Do you know D.C.?
Get our free newsletter to stay in the know about local D.C.
Everything you wanted to know about D.C.’s streetlamps
If media attention is any measure, the streetlight is the neglected stepchild of the city’s public works. Georgetown’s 32 manhole explosions are continual fodder for TV news. The fact that the District and its suburbs are clotted by the third-worst traffic congestion in the nation has been well-documented, too, as has the estimate that 266 of the city’s 1,100 miles of road will be under repair this year.
Yet one rarely hears a peep about the District’s 67,000 streetlightswhether they’re working or, as is often the case, busted.
According to the city, about 3 percent of the District’s bulbs are out at any given time, requiring $500,000 per month in repairs. In April 2001, the District received 1,444 streetlight complaints to its hotline (727-1000), which is about average. The city resolved all but 54 of the complaints. The District now gives callers service-request tracking numbers, which residents can use to follow up on complaints and monitor when services are delivered.
During the next several years, the city will replace roughly 30,000 of these lamps with new fixtures that take high-pressure sodium bulbs. The new bulbs will generate the same brightness using an average of 40 percent less electricity. They will also direct their orange-tinted light at the ground, rather than scatter it into nearby houses, as the current models do. According to Wil DerMinassian, chief traffic engineer for the District’s Division of Transportation, about 1,300 of the fixtures will be converted, at a cost of $2,300 each, this year.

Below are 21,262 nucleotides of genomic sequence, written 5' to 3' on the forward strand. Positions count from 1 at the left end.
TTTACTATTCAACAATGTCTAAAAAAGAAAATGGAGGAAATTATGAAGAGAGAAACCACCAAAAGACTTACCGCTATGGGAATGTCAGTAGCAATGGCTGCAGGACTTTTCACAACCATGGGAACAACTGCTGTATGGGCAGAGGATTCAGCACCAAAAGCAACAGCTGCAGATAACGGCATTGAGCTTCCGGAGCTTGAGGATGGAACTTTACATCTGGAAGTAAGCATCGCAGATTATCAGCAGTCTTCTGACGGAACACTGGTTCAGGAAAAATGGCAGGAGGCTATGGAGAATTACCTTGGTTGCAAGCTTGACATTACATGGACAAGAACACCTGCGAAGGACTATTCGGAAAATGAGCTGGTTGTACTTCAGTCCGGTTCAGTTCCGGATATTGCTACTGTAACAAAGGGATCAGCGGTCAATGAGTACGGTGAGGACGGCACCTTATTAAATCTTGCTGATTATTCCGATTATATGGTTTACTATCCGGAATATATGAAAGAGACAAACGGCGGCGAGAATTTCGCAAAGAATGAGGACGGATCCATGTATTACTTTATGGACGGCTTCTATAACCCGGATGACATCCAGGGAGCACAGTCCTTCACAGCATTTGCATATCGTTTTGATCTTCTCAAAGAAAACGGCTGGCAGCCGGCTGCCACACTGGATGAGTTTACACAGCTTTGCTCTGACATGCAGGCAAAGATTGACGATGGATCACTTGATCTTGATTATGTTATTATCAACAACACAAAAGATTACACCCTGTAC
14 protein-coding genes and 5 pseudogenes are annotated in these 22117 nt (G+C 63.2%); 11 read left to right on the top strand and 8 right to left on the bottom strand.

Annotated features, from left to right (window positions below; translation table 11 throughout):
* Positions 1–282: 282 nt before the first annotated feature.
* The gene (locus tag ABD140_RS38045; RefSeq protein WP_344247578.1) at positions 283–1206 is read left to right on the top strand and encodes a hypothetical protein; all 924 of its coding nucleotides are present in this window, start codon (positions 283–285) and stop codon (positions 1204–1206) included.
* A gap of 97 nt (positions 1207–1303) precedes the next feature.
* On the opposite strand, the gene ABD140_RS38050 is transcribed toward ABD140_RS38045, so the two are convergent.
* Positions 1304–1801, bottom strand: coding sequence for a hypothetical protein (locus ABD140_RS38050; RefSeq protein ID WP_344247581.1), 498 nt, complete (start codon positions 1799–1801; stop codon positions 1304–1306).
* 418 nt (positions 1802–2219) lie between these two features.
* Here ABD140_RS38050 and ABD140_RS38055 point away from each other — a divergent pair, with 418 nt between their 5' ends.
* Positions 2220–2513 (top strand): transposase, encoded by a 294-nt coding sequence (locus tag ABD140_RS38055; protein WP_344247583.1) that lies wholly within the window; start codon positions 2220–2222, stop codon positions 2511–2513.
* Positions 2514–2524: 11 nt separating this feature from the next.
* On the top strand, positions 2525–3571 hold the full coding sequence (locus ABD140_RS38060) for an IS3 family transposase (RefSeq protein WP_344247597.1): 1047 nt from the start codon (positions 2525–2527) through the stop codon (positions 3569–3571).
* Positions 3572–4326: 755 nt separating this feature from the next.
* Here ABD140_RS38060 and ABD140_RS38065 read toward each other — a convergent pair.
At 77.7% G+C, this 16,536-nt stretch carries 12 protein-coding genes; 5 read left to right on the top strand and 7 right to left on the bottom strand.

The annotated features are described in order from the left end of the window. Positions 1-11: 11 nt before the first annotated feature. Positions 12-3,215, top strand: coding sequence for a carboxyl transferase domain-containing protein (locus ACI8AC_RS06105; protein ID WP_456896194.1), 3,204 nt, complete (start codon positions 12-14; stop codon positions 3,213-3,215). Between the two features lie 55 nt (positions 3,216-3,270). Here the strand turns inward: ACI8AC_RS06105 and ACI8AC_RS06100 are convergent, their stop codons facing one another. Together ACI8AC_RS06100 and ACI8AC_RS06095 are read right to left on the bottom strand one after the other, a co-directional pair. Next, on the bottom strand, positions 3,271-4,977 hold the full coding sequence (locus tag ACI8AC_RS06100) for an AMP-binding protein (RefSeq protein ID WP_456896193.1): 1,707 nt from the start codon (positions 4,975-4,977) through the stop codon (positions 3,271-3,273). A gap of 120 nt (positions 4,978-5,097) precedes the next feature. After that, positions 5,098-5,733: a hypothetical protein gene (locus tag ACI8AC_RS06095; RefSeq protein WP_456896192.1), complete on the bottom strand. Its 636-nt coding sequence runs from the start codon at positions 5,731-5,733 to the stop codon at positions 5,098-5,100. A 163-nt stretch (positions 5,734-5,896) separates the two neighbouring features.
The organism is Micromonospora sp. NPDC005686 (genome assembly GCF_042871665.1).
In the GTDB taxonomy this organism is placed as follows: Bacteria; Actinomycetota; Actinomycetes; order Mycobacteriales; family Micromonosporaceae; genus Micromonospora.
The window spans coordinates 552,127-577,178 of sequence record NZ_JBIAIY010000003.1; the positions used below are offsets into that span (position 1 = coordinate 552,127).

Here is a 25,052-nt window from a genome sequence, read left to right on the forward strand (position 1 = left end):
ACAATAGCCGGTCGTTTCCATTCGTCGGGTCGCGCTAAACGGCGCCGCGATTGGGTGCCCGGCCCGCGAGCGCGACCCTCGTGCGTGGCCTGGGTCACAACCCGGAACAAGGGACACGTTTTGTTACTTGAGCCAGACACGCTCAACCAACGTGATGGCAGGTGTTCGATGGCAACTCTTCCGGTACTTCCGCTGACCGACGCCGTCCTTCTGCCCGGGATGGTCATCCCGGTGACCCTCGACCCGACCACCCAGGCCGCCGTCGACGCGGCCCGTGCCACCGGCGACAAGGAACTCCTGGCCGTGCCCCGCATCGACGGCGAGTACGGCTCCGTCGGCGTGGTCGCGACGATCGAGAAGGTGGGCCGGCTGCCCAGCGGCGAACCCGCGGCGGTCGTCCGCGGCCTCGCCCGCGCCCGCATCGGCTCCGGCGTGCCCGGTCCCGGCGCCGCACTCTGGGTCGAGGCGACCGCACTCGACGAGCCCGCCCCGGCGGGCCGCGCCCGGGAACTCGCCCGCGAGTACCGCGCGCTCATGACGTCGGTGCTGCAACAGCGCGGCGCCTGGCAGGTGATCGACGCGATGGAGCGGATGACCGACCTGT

Rusting bases make many streetlights vulnerable to toppling over. Reckless drivers and “acts of God” knock down about 400 streetlights each year. The District strives to repair knocked-down streetlights within five days, but repairs currently can take up to a year to complete. Replacement poles cost $7,000 each, and new concrete foundations for the damaged bases add another $3,000 to the bill.
The streetlight pictured here is the District’s most common model. Shaped like a cobra head, its lamp sports a fixture that’s made to burn 295-watt incandescent bulbs.
A common problem with the city’s streetlights is something that’s more often associated with strings of cheap Christmas lights. Each streetlamp is connected, in a series, with other lights on the block. If just one goes out, the circuit breaks and the entire block is thrown into darkness. Series-circuit lights are most common in Ward 3 and near the U.S. Capitol building. Replacing streetlights in such a circuit costs more than $16,000 per unit.
How many city workers does it take to screw in a streetlight bulb? Two: one to install the bulb and the other to monitor the ladder for safety. More crew members are needed to replace an entire fixture. PEPCO is the District’s leading contractor for such maintenance.
Within the streetlight’s base, electrical currents are transformed into “juice” for the bulbs. Some District troublemakers are opening these bases like clamshells, so they can store illicit items inside. Many of these bases are now being welded shut, becoming more difficult to open when repairs are needed later. CP